Before they could drink, someone knocked at the door, a patterned knock. Celebrimbor put his glass down with a broad smile. “Ah. He always knows the best moment for this sort of thing. There is a guest amongst us of rare kind, a Maia of Aüle, and it is meet that I introduce you.” The door, which had been locked, drifted open without a touch. When Celeborn saw the stunning being that stood in the hall, he believed the lord of the Mírdain, and knew that he looked upon the rumoured Annatar.
The gold-haired, tawny-skinned Maia made an obeisance when introduced, bowing deeply, as the Sindar did, and speaking with a soft, sibilant voice that was more like the Sindar’s accents than many in Eregion. Obscurely pleased by this, Celeborn was guarded nonetheless, Gil-Galad’s message against Annatar fresh in his mind.
“I missed you at the daymeal,” said Celebrimbor to Annatar.
Annatar touched Celebrimbor’s shoulder with a light caress. “I am not fond of eating. The bread of the Mírdain suffices me.” He looked Celebrimbor over from head to toe and smiled. “Though the meat of the Mírdain is also fair.”
Celeborn was wise enough to recognize a lover’s meeting, even when the signs were subtle. He averted his eyes, scrutinizing the box of sweetmeats instead. He would have been disturbed if the male Maia flirted with an officer of Ost-in-Edhil, but he did not hold the Mírdain to very high standards in manners of morals, as long as they were tolerably discreet. This affair shed new light on Celebrimbor’s ease and willingness to bargain that day. And it was a wave of relief that his wife’s former suitor now desired another.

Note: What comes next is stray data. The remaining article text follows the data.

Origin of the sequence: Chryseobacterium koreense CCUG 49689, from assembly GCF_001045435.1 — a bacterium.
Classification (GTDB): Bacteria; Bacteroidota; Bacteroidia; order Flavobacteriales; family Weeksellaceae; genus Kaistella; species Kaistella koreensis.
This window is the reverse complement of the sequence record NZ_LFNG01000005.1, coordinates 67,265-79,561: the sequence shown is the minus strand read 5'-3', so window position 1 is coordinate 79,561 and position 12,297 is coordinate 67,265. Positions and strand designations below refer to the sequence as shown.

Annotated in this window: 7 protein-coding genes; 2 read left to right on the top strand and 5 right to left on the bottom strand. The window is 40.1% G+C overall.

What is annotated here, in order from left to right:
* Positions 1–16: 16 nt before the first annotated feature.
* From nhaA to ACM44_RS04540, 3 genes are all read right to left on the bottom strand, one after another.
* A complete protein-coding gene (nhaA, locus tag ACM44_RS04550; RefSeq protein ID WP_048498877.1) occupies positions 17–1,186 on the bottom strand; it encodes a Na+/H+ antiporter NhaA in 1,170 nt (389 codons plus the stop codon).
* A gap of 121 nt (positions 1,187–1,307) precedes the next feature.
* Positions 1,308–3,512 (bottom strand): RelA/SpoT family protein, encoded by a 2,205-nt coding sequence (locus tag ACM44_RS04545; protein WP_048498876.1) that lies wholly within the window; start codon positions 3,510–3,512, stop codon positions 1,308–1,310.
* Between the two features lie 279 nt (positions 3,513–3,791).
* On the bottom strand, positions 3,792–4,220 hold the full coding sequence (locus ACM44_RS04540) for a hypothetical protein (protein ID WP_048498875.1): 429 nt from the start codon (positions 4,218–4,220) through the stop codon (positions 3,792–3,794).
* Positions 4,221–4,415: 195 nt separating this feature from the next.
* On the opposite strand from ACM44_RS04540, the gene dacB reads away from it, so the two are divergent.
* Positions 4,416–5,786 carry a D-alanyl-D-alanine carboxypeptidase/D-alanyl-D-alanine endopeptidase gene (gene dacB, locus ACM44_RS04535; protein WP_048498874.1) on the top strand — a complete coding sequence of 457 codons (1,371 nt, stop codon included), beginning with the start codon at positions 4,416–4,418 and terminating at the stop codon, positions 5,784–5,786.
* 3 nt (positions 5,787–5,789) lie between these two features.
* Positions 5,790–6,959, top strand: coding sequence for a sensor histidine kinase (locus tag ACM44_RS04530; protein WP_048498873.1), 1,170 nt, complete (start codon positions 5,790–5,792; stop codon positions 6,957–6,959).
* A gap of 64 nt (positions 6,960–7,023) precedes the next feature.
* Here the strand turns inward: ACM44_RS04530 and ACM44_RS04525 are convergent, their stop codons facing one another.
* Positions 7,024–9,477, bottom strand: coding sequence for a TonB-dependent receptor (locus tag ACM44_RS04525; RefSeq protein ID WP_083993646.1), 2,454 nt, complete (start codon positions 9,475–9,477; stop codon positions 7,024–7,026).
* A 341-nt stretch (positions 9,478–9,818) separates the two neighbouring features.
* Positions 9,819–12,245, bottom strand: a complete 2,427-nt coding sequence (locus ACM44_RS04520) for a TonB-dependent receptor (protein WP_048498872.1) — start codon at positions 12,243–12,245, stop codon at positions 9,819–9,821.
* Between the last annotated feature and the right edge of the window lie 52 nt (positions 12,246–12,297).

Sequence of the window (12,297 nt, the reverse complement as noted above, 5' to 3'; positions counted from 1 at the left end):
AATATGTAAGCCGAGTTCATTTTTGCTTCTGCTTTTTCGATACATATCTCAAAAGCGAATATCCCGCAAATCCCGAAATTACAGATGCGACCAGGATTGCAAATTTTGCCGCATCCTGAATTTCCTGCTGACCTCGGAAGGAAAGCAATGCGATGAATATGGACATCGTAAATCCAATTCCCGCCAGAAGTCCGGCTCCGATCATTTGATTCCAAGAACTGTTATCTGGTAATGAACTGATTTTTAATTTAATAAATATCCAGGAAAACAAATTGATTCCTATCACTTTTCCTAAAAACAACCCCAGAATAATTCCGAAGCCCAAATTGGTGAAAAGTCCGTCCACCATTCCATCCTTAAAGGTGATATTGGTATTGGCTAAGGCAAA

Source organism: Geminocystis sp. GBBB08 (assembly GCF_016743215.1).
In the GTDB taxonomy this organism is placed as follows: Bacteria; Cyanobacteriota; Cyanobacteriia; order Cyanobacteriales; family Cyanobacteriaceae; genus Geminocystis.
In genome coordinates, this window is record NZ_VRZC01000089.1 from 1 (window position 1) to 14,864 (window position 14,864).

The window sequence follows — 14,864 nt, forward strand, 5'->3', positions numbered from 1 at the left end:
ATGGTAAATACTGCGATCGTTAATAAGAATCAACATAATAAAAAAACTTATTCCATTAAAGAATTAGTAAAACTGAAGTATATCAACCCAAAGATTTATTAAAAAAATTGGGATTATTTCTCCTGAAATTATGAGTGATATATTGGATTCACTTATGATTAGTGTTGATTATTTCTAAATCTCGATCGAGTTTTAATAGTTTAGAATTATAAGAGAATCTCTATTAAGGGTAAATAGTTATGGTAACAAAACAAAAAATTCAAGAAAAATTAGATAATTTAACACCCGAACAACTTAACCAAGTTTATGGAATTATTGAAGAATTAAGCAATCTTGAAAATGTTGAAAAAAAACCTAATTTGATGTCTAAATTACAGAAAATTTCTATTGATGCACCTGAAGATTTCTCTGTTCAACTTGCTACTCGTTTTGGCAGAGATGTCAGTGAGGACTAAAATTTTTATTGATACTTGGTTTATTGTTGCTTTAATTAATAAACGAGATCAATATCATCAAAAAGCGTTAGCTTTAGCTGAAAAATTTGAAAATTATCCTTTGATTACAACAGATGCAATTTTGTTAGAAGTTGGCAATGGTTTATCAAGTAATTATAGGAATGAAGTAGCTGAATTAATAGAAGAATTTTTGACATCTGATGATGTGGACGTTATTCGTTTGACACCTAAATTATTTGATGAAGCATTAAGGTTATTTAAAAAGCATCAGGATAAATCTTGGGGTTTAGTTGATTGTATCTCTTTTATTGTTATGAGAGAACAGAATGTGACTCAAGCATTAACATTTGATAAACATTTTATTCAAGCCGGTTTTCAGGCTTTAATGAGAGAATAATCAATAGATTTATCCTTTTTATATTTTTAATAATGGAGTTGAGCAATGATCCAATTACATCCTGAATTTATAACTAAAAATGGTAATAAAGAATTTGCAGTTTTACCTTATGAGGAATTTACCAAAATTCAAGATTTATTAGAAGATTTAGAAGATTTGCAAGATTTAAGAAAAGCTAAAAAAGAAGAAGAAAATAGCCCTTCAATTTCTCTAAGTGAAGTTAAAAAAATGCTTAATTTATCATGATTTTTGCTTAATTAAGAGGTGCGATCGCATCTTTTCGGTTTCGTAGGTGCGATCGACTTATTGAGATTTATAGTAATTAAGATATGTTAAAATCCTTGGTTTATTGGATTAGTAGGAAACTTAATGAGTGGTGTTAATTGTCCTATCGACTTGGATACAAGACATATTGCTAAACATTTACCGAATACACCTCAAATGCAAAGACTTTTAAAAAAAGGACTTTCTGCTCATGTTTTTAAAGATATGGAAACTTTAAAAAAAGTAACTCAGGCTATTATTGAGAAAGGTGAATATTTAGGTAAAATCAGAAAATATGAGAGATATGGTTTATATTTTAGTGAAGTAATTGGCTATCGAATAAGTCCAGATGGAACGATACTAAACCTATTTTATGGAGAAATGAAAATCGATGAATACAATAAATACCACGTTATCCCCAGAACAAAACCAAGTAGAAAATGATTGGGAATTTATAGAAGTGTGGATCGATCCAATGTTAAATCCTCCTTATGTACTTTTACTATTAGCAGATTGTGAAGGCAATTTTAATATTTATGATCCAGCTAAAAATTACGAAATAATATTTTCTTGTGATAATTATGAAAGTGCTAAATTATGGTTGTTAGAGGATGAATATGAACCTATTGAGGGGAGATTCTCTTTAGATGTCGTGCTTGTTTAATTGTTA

The tension was broken by Celebrían’s return from the farrier’s yard. The child, now thoroughly overexcited, said a rote an-honor-to-meet-you-my-lord to Annatar and then shrilled, “I rode, I rode a horse! A horse not a pony! And I had apples and chestnuts.” Annatar crossed his arms and stepped back against the wall as the child hopped about, his beautiful face an impassive mask.
“That’s lovely, pet,” said Celebrimbor, turning to alarmed Celeborn to add, “I’m sure it was quite safe.”